The Phoenix Empress

by K Arsenault Rivera

Cover image

Series: Their Bright Ascendancy #2
Publisher: Tor
Copyright: October 2018
ISBN: 0-7653-9256-9
Format: Kindle
Pages: 544

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This is a direct sequel to The Tiger's Daughter and entirely pointless to read if you haven't read the previous book. This is not a series that one can start in the middle.

The Tiger's Daughter was one of my favorite novels of 2017, so I've been waiting eagerly for this book for nearly a year. I had no idea where Arsenault would go next with the story after the glorious triumph at the end of the last book, but I was hoping for more of the same. Unfortunately, The Phoenix Empress was something a bit different, at least for me; while some of the elements I loved are still there, Arsenault went in a somewhat different direction in the series than I was hoping.

The character names mentioned below are arguably spoilers of a sort below for the end of The Tiger's Daughter, although I don't think it's knowledge that would come as a surprise.

The Tiger's Daughter was mostly a letter written from Shefali to Shizuka, telling the story of their past and occasionally embedding in it letters in the other direction so that one gets a bit of Shizuka's voice. In The Phoenix Empress, Shizuka tells a story to Shefali, intermixed with more conventional narration (from Shefali's perspective) of ongoing events. It retains a bit of the same structure, but it's a story of a time when Shizuka was alone, so it misses the delightful and shameless drama of the pair's mutual love and devotion.

The story is also dark, depressing, full of dread at the knowledge that it's going to get even worse, and the source of Shizuka's drinking and (although the term isn't used in the story) PTSD. It also contains some horrific demons and a bit of maiming (which bothered me way more than I had expected it to).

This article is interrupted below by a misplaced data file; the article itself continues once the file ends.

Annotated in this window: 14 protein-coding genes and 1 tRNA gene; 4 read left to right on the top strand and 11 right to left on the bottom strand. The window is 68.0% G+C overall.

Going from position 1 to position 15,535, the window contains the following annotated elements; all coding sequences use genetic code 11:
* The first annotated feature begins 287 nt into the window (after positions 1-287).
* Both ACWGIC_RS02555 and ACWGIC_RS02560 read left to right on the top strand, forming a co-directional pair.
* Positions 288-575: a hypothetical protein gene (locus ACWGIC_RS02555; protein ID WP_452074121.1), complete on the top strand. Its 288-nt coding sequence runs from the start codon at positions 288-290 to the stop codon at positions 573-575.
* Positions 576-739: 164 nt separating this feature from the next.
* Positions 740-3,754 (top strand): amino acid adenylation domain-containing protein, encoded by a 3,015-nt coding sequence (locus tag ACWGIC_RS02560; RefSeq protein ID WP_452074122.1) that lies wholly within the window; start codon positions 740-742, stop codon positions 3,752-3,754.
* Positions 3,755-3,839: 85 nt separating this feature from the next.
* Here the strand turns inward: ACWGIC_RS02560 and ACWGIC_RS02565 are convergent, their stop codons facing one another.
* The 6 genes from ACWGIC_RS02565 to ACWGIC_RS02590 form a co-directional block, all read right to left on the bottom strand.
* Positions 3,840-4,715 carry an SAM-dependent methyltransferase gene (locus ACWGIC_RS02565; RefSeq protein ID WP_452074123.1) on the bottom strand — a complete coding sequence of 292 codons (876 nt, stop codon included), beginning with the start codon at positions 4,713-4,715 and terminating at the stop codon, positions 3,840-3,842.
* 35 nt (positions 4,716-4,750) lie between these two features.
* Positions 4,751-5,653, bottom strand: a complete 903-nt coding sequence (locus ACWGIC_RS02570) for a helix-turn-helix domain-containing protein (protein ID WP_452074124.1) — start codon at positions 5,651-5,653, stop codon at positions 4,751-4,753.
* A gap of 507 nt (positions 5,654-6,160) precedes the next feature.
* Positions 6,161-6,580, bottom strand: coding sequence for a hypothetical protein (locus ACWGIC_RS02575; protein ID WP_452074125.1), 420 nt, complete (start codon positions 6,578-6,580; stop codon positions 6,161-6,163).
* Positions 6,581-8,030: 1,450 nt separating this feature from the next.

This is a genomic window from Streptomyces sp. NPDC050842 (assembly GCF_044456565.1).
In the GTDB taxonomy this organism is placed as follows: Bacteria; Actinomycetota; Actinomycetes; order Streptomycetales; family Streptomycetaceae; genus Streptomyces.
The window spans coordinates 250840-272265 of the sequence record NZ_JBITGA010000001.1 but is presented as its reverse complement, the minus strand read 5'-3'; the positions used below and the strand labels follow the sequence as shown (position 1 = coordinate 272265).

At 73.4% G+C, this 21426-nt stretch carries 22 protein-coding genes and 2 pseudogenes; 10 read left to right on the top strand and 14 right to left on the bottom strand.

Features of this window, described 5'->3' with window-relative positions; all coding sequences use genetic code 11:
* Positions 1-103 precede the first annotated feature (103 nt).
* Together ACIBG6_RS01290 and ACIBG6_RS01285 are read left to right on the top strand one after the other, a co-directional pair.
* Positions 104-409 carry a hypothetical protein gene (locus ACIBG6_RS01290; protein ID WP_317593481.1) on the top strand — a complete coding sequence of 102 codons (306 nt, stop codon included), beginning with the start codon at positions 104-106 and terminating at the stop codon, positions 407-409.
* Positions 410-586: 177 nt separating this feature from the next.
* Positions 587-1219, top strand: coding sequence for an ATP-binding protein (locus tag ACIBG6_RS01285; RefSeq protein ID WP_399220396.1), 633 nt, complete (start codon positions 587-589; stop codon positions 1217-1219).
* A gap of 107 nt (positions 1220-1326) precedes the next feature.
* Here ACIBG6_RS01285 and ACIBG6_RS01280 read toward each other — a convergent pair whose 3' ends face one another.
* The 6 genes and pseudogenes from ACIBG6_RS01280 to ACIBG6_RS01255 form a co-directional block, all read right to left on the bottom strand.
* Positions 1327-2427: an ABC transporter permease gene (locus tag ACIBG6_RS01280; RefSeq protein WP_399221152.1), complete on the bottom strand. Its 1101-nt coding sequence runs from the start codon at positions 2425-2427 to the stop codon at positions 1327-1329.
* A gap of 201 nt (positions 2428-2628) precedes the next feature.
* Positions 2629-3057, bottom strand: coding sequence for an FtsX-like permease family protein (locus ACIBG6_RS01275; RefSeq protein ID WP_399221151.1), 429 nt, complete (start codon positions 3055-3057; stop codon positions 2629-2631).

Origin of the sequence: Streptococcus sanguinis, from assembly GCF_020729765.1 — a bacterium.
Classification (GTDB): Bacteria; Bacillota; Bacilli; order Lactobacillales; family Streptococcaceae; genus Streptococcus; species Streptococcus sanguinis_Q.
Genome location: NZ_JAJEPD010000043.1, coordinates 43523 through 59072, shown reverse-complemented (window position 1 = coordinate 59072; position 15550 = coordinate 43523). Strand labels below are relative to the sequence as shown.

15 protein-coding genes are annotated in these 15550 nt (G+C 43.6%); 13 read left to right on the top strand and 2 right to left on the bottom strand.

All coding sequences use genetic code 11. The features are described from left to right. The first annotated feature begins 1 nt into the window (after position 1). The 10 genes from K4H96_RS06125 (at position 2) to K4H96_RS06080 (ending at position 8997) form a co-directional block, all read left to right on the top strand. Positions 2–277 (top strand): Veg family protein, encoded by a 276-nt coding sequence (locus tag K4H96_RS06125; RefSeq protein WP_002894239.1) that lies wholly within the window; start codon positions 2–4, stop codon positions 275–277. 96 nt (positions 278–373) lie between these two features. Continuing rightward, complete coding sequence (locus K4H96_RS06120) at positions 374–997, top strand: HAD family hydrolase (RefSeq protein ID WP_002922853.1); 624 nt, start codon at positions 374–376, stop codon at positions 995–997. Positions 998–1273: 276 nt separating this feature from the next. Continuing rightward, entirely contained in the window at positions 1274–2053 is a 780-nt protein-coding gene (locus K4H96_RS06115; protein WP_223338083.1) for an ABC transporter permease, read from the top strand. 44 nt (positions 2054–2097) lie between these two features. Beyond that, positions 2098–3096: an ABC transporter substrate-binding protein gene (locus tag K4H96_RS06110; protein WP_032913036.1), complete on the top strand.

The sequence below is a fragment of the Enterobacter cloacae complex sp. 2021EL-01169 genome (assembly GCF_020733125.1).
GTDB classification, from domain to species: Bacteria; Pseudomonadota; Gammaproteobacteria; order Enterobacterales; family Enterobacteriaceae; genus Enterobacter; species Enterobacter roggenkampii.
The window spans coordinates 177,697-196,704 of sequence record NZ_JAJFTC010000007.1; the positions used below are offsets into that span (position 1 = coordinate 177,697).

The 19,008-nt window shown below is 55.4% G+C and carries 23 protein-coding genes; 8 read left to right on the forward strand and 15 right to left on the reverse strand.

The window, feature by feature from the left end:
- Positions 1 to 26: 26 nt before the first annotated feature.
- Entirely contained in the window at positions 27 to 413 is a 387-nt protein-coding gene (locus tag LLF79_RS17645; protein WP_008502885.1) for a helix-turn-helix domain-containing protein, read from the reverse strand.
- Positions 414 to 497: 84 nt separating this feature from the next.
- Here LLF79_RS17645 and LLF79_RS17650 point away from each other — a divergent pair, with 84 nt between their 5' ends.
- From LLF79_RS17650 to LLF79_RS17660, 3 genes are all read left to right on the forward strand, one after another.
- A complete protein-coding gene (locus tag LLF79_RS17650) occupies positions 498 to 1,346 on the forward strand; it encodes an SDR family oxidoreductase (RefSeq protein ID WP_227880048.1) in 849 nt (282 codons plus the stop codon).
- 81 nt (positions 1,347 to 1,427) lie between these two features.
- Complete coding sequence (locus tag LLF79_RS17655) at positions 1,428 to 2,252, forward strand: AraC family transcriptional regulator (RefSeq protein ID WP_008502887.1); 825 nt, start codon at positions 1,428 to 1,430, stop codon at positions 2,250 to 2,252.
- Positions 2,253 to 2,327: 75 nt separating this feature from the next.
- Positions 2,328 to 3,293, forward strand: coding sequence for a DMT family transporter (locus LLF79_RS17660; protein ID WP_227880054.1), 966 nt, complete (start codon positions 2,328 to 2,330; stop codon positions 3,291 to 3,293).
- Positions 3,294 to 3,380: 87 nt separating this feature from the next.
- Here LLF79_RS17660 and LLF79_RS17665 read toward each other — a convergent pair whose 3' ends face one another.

The Tiger's Daughter had some of these elements as well, but it coupled them with a furiously optimistic tone and a sense that the characters would defeat any horror through overwhelming love and sheer audacity. With this book as contrast, I see that was a huge part of what I loved about it. It was aggressively, unapologetically melodramatic, and the result is glorious. The Phoenix Empress is mostly just melancholy, and is often painful to read.

The parts outside of Shizuka's story are a bit better, but sadly not that much. The parts of the previous book I liked least were the near-hopeless struggles against demonic infection, which is most of the companion narrative here. Arsenault also has the two main characters struggle to talk to each other and be honest with each other, and while they're mostly not idiots about it (and Arsenault writes it well), this is my least favorite trope in romance and reliably makes me grumbly. The story felt like a holding pattern: by the end of this book, we know a lot more about Shizuka, the arch-villain of the series, and the political changes that happened during the frame story of the previous book, but the overall plot has barely advanced from the end of The Tiger's Daughter.

This is rather negative, so I should note there are some parts of this I really liked. Shizuka and Shefali together continue to be a delight; they're so very different, yet fit together so well and support each other's weaknesses. They're also passionately in love with each other through good times and bad, in a way that makes me smile to read about. And several of the supporting characters are great, particularly Sakura, who is probably the highlight of this book. There wasn't much in Shizuka's story that I enjoyed, mostly due to the ever-present sense of creeping dread, but I still love Shefali's voice, her persistence and practicality, and the way she brings out the best in Shizuka.

The very end of The Phoenix Empress does promise something better to come, and succeeded in getting me excited for the next book in the series.

As much as I loved the melodrama of The Tiger's Daughter, Shizuka probably did need to grow up and stop being quite so eager to rush into anything. This was a hard and painful lesson for the reader to read through, at least for me, but I can see where Arsenault is going in the deepening and strengthening of both characters. I just want her to get there already, since the road along the way is painful and depressing, and I was reading this series for the glorious confidence and sense of invincibility.

There will certainly be a sequel to this, since it ends on a sort of cliffhanger, but the next book has not been announced at the time of this review.

Rating: 6 out of 10

Reviewed: 2018-12-21

Last spun 2022-02-06 from thread modified 2019-02-05